Appellant now contends that the granting of a mistrial in the first case, even though done at his request, worked to his great disadvantage since it gave the Government the opportunity to clean up a bad indictment, put the two quantities of marihuana in separate counts, and still bring in the fifteen pounds as evidence in a trial involving only the sixty grains.


Appellant relies on language such as that in Downum v. U. S., 372 U.S. 734, 83 S.Ct. 1033, 10 L.Ed.2d 100, 1963, stating that the defendant's right to have his trial completed by a particular tribunal may be subordinated to the public interest only through necessity and that "Harassment of an accused by successive prosecutions or declaration of a mistrial so as to afford the prosecution a more favorable opportunity to convict are examples when jeopardy attaches." 372 U.S. at p. 736, 83 S.Ct. at p. 1034.


Downum involved the granting of a mistrial on motion of the Government which had discovered that one of its important witnesses had not been summoned and was not present.


Appellant's argument that the granting of his motion for mistrial in the first case rescued the Government from a difficult position, and that putting him to trial in the second case thus violated the double jeopardy clause of the Fifth Amendment is untenable. As the District Court pointed out in its memorandum and order denying the motion to vacate sentence, Appellant is merely complaining of his counsel's trial strategy which was partially unsuccessful. The granting of the mistrial was for Appellant's benefit and not that of the Government.


In the cases cited in Downum and relied upon by Appellant, mistrials were granted at the request of the prosecution for its convenience, and they are not inconsistent with the holding in Gori v. United States, 367 U.S. 364, 81 S.Ct. 1523, 6 L.Ed.2d 901, 1961, that a mistrial in the interests of a defendant, the granting of which rests in the sound discretion of the District Court, is not a bar to a retrial. The court below relied upon the long-standing proposition that a defendant who procures a reversal or a mistrial may be tried anew, and that where an indictment has been found defective during trial and the jury discharged, a subsequent prosecution is not barred. United States v. Ball, 163 U.S. 662, 16 S.Ct. 1192, 41 L.Ed. 300, 1895; United States v. Tateo, 377 U.S. 463, 84 S.Ct. 1587, 12 L.Ed.2d 448, 1964; Simpson v. United States, 229 F. 940, 9 Cir. 1916; Foster v. Kentucky, 311 F.2d 212, 6 Cir. 1962.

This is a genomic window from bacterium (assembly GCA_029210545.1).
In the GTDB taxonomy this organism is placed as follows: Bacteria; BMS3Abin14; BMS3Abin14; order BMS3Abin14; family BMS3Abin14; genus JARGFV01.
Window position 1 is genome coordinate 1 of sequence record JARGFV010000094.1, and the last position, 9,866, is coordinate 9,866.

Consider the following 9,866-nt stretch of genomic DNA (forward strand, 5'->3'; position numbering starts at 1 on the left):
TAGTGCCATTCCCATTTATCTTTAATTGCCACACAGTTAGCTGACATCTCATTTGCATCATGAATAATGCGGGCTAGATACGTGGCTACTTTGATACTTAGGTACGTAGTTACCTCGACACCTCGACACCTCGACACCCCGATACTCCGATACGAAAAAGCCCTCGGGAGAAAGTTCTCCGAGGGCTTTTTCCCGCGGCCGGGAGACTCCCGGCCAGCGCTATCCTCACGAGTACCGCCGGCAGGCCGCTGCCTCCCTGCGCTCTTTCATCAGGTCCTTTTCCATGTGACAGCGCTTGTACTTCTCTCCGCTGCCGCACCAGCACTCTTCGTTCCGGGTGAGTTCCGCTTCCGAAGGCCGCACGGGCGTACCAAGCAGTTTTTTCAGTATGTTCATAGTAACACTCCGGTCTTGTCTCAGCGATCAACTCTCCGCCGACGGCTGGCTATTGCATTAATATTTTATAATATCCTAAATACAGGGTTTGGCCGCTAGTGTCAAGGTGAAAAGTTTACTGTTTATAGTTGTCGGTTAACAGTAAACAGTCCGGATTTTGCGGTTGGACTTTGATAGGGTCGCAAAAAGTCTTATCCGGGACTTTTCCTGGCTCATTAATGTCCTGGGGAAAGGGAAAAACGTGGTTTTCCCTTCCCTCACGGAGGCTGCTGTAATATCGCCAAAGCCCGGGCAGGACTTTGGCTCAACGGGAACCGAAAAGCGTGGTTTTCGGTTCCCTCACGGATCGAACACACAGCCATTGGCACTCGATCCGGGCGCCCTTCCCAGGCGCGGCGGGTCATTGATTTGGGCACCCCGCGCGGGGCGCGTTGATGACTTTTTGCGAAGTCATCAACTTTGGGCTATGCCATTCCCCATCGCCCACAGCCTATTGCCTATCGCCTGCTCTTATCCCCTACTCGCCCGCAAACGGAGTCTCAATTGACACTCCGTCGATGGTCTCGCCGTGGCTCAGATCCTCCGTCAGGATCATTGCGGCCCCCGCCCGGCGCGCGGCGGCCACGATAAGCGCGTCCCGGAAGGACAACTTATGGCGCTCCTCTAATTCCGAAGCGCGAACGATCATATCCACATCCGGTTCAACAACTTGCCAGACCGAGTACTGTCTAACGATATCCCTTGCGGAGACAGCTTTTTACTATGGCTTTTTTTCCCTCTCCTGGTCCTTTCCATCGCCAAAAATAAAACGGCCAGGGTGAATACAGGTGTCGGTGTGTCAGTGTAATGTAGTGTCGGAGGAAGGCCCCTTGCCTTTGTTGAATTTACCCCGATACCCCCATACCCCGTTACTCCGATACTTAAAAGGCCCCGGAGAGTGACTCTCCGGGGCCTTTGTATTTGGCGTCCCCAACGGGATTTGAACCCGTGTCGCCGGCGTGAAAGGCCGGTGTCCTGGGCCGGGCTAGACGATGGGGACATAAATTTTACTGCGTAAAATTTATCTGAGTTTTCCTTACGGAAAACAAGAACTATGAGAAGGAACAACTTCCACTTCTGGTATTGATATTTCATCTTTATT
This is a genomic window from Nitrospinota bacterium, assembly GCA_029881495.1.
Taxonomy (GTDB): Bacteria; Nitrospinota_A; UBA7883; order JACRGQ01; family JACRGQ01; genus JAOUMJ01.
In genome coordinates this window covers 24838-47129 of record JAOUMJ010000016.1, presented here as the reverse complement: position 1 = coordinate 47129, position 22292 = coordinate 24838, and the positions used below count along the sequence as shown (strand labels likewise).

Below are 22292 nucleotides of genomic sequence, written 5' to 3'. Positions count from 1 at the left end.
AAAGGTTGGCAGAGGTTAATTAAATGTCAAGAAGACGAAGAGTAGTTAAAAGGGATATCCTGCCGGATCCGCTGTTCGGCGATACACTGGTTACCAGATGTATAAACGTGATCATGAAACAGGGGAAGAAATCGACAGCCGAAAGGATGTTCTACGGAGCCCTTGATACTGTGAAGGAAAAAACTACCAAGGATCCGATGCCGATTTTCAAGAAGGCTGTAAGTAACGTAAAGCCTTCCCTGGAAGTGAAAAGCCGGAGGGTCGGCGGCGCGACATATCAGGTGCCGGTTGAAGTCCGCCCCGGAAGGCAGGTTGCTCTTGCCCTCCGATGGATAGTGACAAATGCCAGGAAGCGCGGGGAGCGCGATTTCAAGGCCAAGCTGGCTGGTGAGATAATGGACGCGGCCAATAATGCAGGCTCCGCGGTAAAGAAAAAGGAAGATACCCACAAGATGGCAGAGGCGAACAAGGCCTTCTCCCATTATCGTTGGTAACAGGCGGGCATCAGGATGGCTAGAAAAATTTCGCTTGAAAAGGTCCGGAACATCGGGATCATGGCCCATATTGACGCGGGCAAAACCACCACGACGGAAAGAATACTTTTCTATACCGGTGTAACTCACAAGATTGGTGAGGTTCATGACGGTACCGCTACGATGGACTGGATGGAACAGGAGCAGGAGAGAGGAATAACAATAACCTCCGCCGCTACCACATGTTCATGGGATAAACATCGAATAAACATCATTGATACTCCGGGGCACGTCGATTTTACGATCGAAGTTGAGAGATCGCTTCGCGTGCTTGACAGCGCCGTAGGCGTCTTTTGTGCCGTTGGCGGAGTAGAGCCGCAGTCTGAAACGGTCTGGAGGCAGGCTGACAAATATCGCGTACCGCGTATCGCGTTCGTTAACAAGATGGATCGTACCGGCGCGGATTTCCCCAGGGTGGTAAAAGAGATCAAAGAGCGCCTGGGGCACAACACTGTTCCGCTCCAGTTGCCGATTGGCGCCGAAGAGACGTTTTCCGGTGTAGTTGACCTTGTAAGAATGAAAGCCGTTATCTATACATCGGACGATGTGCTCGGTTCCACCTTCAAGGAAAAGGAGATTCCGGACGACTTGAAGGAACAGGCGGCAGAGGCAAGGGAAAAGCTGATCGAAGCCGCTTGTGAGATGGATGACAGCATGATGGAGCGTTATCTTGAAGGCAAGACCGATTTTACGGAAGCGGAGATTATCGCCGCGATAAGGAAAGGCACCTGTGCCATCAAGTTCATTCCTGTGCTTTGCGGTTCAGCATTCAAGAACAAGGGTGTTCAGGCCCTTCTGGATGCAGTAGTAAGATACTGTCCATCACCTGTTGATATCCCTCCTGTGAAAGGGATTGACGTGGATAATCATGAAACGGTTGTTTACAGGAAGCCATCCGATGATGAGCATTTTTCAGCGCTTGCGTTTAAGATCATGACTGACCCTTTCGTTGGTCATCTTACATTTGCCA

As stated in United States v. Ewell, et al, 383 U.S. 116, 86 S.Ct. 773, 15 L.Ed.2d 627, which also involved the constitutional right to a speedy trial, the rule of Ball and Tateo "has been thought wise because it protects the societal interest in trying people accused of crime, rather than granting them immunization because of legal error at a previous trial, and because it enhances the probability that appellate courts will be vigilant to strike down previous convictions that are tainted with reversible error."


We believe that the District Court correctly denied Appellant's motion to vacate sentence and that judgment is